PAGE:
Guttmacher suggests that increased use of hormonal methods like the pill and long-acting methods like an intrauterine device (IUD), as well as an increase in teens using dual methods (such as condoms and the pill), is responsible for the declining teen birth rates.

So if we, at least for now, believe the research that 16 and Pregnant has impacted the teen birth rate, it seems most likely that the mechanism by which it has done so is to increase teen contraceptive use. But how has it done that? The show may mention contraception from time to time, but from my sporadic viewing this does not seem to be a major focus of the dialogue or drama—after all, to be on the show, the time for contraception must have already passed. It certainly is not providing information about which methods are better for teenagers. The explanation that has been bandied about most in articles about the study is that the show portrays the difficulties with teen pregnancy and parenting so effectively that teens are scared off and go running for the hills, or the nearest family planning clinic.

In a Huffington Post piece, Kearney and Levine say that 16 and Pregnant:

…appears to make immediate costs palpable to potential teen moms. The show’s stories resonate with teens, highlighting the realities of relationship stress, unsupportive boyfriends, restricted social lives, friends that move on and relentless sleep deprivation, among other challenges. The show makes real what some would-be teen moms might otherwise fail to see—that becoming a mom is not a way out but brings its own hardships and struggles. In that, the show may represent a highly effective form of sex education and, as reflected in the twitterverse, a great method of birth control.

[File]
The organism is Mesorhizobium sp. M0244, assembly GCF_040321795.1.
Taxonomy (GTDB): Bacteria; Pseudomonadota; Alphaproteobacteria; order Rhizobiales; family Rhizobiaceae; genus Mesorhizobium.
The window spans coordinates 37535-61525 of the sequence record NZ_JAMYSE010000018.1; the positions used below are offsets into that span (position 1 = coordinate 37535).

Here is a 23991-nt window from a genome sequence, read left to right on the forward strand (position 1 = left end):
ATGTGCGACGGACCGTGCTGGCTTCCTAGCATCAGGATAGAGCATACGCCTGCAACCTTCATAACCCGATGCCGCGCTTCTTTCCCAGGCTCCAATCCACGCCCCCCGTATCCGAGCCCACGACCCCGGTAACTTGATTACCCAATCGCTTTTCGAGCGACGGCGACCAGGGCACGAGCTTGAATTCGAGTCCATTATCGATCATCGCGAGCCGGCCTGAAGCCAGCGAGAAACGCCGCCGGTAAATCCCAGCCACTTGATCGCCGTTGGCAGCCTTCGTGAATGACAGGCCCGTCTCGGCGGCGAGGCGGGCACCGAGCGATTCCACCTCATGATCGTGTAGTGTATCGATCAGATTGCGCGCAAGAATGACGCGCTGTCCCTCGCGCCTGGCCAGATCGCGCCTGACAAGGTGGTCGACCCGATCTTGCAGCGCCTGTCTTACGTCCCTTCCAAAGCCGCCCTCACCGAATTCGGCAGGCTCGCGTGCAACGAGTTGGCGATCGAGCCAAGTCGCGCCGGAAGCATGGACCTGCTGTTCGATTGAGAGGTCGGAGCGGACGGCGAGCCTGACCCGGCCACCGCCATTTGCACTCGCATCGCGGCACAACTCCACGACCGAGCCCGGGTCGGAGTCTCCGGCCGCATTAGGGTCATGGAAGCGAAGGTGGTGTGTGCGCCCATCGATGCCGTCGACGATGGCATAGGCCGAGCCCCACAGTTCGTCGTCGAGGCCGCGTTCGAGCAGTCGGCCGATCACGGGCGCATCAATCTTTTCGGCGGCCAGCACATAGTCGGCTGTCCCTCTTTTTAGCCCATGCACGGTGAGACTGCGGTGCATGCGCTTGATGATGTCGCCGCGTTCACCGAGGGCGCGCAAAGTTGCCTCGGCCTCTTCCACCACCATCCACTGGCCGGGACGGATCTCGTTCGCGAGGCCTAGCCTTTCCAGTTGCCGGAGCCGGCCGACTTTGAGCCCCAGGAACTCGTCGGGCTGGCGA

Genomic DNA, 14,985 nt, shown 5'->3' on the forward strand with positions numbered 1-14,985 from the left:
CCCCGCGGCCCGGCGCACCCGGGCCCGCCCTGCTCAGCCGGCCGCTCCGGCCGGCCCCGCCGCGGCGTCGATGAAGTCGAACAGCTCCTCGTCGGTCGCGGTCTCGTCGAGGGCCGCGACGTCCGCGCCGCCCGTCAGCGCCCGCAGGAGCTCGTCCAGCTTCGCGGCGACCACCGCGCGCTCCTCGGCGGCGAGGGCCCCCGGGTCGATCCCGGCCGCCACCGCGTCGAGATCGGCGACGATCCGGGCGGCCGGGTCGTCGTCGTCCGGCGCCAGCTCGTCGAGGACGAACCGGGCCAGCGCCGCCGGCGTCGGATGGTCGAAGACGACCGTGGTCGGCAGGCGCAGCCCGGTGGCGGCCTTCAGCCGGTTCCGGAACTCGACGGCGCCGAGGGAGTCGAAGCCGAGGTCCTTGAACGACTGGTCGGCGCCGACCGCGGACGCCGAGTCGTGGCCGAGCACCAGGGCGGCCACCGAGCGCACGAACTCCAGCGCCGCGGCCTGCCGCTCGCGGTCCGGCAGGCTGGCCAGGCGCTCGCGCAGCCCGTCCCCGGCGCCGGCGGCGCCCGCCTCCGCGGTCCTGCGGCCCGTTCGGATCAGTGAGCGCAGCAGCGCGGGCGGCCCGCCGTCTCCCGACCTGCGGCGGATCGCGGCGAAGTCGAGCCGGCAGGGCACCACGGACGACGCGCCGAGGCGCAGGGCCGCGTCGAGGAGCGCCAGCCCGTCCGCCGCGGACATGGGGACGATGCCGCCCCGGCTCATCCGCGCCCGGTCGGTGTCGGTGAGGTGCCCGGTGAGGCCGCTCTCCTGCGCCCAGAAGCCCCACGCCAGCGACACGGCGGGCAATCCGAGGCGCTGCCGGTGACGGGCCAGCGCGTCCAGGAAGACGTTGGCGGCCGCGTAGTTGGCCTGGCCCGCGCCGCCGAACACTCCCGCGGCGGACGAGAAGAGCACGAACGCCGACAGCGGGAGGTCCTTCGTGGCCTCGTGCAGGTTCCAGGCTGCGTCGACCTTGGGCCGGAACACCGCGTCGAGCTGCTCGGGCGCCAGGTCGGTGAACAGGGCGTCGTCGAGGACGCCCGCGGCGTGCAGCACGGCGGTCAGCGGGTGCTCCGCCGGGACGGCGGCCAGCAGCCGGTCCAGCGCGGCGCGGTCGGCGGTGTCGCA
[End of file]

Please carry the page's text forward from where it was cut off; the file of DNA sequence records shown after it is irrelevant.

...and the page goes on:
This runs counter to much of the research we have on how to do sexuality education. Abstinence-only-until-marriage programs that took a “show them the consequences and they will say no” approach have failed dismally. “Baby Think It Over,” a program that used computerized dolls to simulate teen parenting, also failed to change behavior. This modern-day update to the flour-sack babies or eggs that teens of my youth carried around was designed to help young people understand the hardship of taking care of another very needy person. The dolls need to be changed, fed, and hugged, and the computer chip records everything the “parent” did or failed to do. Research suggests that while caring for these dolls may increase intention to be “cautious” in the short-term, the experience of doing so does not prevent teen pregnancy in the long-term.

But perhaps the authors are right and MTV is reaching young people in a way that no educational intervention can. Perhaps the program is so “real” and so persuasive that young people make the jump from consequences to behavior change essentially on their own—a jump that anyone who has ever zipped up too-tight jeans and vowed to diet only to eat a donut for breakfast knows is really hard.